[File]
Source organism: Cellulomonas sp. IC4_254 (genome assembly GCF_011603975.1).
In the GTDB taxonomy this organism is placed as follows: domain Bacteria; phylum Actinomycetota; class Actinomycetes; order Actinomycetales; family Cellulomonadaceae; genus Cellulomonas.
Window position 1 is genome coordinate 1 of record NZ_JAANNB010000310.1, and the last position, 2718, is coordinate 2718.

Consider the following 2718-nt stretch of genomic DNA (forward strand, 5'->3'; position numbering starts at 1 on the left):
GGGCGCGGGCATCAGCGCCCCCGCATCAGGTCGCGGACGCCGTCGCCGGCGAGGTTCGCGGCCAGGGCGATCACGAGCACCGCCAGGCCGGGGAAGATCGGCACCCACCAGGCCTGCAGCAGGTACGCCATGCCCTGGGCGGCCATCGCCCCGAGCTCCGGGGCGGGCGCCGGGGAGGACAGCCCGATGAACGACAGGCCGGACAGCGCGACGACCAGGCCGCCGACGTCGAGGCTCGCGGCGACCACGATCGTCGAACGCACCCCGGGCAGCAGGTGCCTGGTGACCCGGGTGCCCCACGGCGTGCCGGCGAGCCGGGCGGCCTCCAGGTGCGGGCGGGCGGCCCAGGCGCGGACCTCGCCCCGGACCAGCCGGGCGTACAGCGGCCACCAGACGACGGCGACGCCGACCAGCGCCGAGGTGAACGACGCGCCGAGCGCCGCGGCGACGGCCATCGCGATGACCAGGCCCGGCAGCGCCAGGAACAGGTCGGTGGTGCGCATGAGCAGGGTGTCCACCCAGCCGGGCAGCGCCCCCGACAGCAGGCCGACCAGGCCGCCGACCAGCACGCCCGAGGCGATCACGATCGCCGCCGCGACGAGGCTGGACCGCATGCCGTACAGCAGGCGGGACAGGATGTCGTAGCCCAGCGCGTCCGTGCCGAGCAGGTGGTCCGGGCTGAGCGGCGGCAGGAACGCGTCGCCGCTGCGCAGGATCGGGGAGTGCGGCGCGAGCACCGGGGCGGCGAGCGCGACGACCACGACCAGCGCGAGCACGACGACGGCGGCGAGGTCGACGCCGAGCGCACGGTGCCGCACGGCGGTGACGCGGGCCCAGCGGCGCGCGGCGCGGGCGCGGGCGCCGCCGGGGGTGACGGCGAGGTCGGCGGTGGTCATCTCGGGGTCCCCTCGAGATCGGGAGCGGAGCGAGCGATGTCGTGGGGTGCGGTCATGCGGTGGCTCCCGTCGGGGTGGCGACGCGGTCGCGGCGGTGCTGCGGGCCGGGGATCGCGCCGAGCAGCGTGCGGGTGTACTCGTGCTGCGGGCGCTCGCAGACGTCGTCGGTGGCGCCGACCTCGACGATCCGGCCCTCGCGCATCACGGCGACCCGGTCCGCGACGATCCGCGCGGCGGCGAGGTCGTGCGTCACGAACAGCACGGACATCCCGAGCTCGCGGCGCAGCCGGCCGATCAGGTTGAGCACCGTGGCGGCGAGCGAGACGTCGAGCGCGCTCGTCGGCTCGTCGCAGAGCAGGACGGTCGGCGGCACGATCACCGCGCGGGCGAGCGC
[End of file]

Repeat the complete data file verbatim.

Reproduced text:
Source organism: Cellulomonas sp. IC4_254 (genome assembly GCF_011603975.1).
In the GTDB taxonomy this organism is placed as follows: domain Bacteria; phylum Actinomycetota; class Actinomycetes; order Actinomycetales; family Cellulomonadaceae; genus Cellulomonas.
Window position 1 is genome coordinate 1 of record NZ_JAANNB010000310.1, and the last position, 2718, is coordinate 2718.

Consider the following 2718-nt stretch of genomic DNA (forward strand, 5'->3'; position numbering starts at 1 on the left):
GGGCGCGGGCATCAGCGCCCCCGCATCAGGTCGCGGACGCCGTCGCCGGCGAGGTTCGCGGCCAGGGCGATCACGAGCACCGCCAGGCCGGGGAAGATCGGCACCCACCAGGCCTGCAGCAGGTACGCCATGCCCTGGGCGGCCATCGCCCCGAGCTCCGGGGCGGGCGCCGGGGAGGACAGCCCGATGAACGACAGGCCGGACAGCGCGACGACCAGGCCGCCGACGTCGAGGCTCGCGGCGACCACGATCGTCGAACGCACCCCGGGCAGCAGGTGCCTGGTGACCCGGGTGCCCCACGGCGTGCCGGCGAGCCGGGCGGCCTCCAGGTGCGGGCGGGCGGCCCAGGCGCGGACCTCGCCCCGGACCAGCCGGGCGTACAGCGGCCACCAGACGACGGCGACGCCGACCAGCGCCGAGGTGAACGACGCGCCGAGCGCCGCGGCGACGGCCATCGCGATGACCAGGCCCGGCAGCGCCAGGAACAGGTCGGTGGTGCGCATGAGCAGGGTGTCCACCCAGCCGGGCAGCGCCCCCGACAGCAGGCCGACCAGGCCGCCGACCAGCACGCCCGAGGCGATCACGATCGCCGCCGCGACGAGGCTGGACCGCATGCCGTACAGCAGGCGGGACAGGATGTCGTAGCCCAGCGCGTCCGTGCCGAGCAGGTGGTCCGGGCTGAGCGGCGGCAGGAACGCGTCGCCGCTGCGCAGGATCGGGGAGTGCGGCGCGAGCACCGGGGCGGCGAGCGCGACGACCACGACCAGCGCGAGCACGACGACGGCGGCGAGGTCGACGCCGAGCGCACGGTGCCGCACGGCGGTGACGCGGGCCCAGCGGCGCGCGGCGCGGGCGCGGGCGCCGCCGGGGGTGACGGCGAGGTCGGCGGTGGTCATCTCGGGGTCCCCTCGAGATCGGGAGCGGAGCGAGCGATGTCGTGGGGTGCGGTCATGCGGTGGCTCCCGTCGGGGTGGCGACGCGGTCGCGGCGGTGCTGCGGGCCGGGGATCGCGCCGAGCAGCGTGCGGGTGTACTCGTGCTGCGGGCGCTCGCAGACGTCGTCGGTGGCGCCGACCTCGACGATCCGGCCCTCGCGCATCACGGCGACCCGGTCCGCGACGATCCGCGCGGCGGCGAGGTCGTGCGTCACGAACAGCACGGACATCCCGAGCTCGCGGCGCAGCCGGCCGATCAGGTTGAGCACCGTGGCGGCGAGCGAGACGTCGAGCGCGCTCGTCGGCTCGTCGCAGAGCAGGACGGTCGGCGGCACGATCACCGCGCGGGCGAGCGC